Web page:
Scientific Name - Sedum acre L.
Synonyms - Sedum neglectum Ten.
Popular names - iarba ciutei, ghetisoare, soldina, buruiana de trinji, una de gato, siempreviva menor, biting stonecrop, wall-pepper, erba pignola.
Distribution and Habitat - originated in Europe and the Mediterranean Basin, from 600 to 2200 m altitude, common dry soil, sand, walls, rocks and limestone soils.
Description - Perennial species, juicy, sterile stems numerous, 5-15 cm high. Leaves 2.5 - 6.5 mm, ovate, more or less subsferice; leaves on sterile strains are nested. Flowers hermaphrodite, actinomorfe, pentamere, subsesile; dialisepal calyx, sepals 5 mm long, lanceolate, petals 5-8 mm, lanceolate, acute acuminata, intense yellow, 10 stamens, anthers yellow. Blooms in April-August. Fruit follicles patent. Seeds ellipsoid or pyriform,top and base obtuse, with a wing at the base, 0.6-0.8 x 0.3-0.4 mm, yellow-orange. 2n = 80
Growth rate - slow.
Tolerances - tolerate drought. Do not tolerate excessive moisture.
Requirements - sandy soil, well drained, sunny exhibitions.
Propagation - by stem cuttings, leaves.
Garden Partners - Aubrietia sp. Iberis sempervirens, Dianthus deltoides.
Properties and Uses - a species used for ornamental purposes, for rocarii and roof gardens.
Curiosity - the Romans used as a purgative and anthelmintic Sedum acre. In the courtyards of medieval monasteries were grown for medicinal properties.
Hyacinthus orientalis - bulbous perennial with linear to lance-shaped, channeled, bright green leaves, 15-35 cm long. Is classified as an ornamental, and is native to the Mediterranean region. The essential oils found only in the flowers have been used in cosmetics and soap fragrances.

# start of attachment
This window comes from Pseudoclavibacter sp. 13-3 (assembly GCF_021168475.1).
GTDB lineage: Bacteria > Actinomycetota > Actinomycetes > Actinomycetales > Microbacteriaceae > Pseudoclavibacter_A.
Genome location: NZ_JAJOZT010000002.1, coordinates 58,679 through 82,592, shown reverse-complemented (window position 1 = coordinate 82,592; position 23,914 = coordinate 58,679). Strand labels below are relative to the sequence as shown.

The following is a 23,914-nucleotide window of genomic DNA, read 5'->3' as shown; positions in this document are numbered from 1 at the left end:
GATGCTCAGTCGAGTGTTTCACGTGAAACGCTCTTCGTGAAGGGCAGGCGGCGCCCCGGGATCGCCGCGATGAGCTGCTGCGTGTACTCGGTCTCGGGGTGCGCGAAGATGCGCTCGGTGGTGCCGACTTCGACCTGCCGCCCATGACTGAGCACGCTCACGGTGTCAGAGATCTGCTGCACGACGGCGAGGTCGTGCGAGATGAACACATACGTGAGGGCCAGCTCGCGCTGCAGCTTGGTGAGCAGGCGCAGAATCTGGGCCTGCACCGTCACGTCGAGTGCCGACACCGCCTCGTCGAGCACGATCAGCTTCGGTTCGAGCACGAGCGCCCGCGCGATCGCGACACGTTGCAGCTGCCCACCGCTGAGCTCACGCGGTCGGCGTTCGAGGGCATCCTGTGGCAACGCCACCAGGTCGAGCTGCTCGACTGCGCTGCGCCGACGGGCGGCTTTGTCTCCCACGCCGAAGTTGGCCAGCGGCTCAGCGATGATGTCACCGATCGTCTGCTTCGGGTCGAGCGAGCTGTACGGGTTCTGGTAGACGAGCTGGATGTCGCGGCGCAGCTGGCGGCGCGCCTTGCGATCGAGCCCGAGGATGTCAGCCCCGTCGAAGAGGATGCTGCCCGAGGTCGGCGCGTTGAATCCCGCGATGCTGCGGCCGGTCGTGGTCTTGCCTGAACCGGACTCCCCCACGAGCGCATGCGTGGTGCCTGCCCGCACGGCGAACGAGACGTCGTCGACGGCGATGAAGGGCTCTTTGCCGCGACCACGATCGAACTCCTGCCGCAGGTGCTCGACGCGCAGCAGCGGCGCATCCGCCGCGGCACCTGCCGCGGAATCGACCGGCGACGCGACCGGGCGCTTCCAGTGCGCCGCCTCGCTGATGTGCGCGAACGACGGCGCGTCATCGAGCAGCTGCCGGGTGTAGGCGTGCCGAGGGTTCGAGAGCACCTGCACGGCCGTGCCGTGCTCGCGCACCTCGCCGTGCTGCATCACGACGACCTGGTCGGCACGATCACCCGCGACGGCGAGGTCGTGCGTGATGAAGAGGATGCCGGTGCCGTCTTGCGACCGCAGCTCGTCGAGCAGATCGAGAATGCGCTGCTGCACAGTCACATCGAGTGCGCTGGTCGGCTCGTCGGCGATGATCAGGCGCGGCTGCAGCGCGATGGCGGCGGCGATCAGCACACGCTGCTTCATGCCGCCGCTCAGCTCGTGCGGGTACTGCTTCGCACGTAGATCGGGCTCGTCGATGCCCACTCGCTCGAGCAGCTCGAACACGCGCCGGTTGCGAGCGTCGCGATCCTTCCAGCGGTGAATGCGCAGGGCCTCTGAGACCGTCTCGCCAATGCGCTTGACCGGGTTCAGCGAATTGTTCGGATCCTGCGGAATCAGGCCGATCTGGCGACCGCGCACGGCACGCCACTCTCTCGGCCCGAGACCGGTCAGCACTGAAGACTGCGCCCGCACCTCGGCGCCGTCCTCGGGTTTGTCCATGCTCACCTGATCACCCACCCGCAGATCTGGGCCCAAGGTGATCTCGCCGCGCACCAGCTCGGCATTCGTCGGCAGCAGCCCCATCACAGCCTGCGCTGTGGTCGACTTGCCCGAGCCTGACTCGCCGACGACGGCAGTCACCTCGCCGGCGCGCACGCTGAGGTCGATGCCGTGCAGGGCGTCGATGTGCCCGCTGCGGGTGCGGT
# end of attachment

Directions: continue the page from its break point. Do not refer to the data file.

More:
Crocosmia x crocosmiiflora
Crocosmia, comes from the Greek 'Krok' = Crocus, and 'osme' = odor, "smell of Crocus'. Crocosmia was described in 1851 by Jules Emile Planchon.
Crocosmia x crocosmiiflora was created in France in 1880.
Sternbergia lutea - geofita bulbs, grow at the edge of deciduous forests, from 0 to 1200 m altitude.
Gentiana lutea - mountain species, native to southern Europe, grows on limestone bedrock, on pastures rich in organic matter, from 1000 to 2200 m altitude.
Tree 25 m high. Trunk erect, branched. Ritidom smooth, dark gray. Crown broad, thick, tapered. Leaves persistent, alternate, coriacee, lamina ovat-oblong, acute, entire and slightly wavy edge on the upper side and glossy green color, on the underside is brown-rust, pubescent, ribbed central rib obvious; nervatiuni pinnate secondary.
Rosa gallia L.
Bush, 100-150 cm tall, robust system radically, lignificat produces underground runners. The stems are green, with red points. Leaves imparipenate; 3.7 Folio, oval or elliptical, or short stalks Sesi, evening edge, glabra upper surface and glossy, the lower part is lighter and has many glandular hairs